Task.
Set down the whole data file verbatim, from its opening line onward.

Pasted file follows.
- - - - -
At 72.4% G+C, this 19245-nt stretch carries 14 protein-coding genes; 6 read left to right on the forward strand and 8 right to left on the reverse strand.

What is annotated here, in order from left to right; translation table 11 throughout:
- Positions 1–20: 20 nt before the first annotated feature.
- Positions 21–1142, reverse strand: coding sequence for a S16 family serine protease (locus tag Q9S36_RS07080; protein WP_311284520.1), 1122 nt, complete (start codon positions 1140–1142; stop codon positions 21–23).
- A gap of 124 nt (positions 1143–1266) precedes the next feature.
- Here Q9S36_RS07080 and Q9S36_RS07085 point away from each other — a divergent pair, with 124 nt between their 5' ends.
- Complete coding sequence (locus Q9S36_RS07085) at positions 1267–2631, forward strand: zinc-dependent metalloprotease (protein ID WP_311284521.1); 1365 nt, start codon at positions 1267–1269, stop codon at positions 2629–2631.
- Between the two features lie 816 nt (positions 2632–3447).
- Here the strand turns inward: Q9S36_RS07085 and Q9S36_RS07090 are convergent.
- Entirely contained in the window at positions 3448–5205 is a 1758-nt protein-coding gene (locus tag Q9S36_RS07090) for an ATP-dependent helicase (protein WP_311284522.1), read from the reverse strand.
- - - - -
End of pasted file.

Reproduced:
At 72.4% G+C, this 19245-nt stretch carries 14 protein-coding genes; 6 read left to right on the forward strand and 8 right to left on the reverse strand.

What is annotated here, in order from left to right; translation table 11 throughout:
- Positions 1–20: 20 nt before the first annotated feature.
- Positions 21–1142, reverse strand: coding sequence for a S16 family serine protease (locus tag Q9S36_RS07080; protein WP_311284520.1), 1122 nt, complete (start codon positions 1140–1142; stop codon positions 21–23).
- A gap of 124 nt (positions 1143–1266) precedes the next feature.
- Here Q9S36_RS07080 and Q9S36_RS07085 point away from each other — a divergent pair, with 124 nt between their 5' ends.
- Complete coding sequence (locus Q9S36_RS07085) at positions 1267–2631, forward strand: zinc-dependent metalloprotease (protein ID WP_311284521.1); 1365 nt, start codon at positions 1267–1269, stop codon at positions 2629–2631.
- Between the two features lie 816 nt (positions 2632–3447).
- Here the strand turns inward: Q9S36_RS07085 and Q9S36_RS07090 are convergent.
- Entirely contained in the window at positions 3448–5205 is a 1758-nt protein-coding gene (locus tag Q9S36_RS07090) for an ATP-dependent helicase (protein WP_311284522.1), read from the reverse strand.